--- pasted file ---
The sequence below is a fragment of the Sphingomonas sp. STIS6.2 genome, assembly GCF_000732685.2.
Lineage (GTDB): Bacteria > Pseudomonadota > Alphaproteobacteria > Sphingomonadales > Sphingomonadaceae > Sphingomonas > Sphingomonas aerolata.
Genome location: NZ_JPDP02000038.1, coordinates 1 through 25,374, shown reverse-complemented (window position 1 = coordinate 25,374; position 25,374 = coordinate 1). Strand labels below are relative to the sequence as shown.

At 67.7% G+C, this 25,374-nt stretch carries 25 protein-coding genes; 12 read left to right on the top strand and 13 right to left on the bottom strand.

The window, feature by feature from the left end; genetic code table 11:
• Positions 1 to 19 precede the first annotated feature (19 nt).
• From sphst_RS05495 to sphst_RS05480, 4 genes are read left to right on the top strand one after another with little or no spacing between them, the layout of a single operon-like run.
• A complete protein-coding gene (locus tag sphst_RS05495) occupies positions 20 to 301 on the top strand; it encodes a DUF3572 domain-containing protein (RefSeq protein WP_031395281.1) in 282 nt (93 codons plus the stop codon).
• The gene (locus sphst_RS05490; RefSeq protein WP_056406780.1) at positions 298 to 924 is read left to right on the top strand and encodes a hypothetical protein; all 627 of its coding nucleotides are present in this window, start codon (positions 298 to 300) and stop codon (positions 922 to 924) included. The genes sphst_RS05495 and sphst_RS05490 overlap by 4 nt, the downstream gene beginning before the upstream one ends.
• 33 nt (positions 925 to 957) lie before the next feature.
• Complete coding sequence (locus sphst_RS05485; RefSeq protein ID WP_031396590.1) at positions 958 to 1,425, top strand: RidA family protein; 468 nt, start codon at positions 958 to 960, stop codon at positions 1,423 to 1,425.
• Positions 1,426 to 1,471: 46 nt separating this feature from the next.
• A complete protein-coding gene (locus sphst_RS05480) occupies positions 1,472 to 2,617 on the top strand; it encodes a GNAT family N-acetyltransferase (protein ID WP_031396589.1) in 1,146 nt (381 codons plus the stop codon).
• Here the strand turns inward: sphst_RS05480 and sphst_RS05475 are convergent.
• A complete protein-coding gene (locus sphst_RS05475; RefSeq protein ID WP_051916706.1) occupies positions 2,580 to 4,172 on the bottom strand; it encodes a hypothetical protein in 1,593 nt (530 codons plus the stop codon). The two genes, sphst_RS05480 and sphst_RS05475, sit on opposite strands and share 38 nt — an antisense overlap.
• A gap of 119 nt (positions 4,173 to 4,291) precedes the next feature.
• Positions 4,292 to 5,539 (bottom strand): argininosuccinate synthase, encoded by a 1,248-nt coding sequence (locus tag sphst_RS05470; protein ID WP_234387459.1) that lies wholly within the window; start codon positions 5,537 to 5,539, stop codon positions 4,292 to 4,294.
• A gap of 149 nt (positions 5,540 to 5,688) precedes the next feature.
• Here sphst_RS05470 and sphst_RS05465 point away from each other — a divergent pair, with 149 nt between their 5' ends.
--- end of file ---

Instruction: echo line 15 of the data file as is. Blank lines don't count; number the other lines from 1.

• A complete protein-coding gene (locus sphst_RS05475; RefSeq protein ID WP_051916706.1) occupies positions 2,580 to 4,172 on the bottom strand; it encodes a hypothetical protein in 1,593 nt (530 codons plus the stop codon). The two genes, sphst_RS05480 and sphst_RS05475, sit on opposite strands and share 38 nt — an antisense overlap.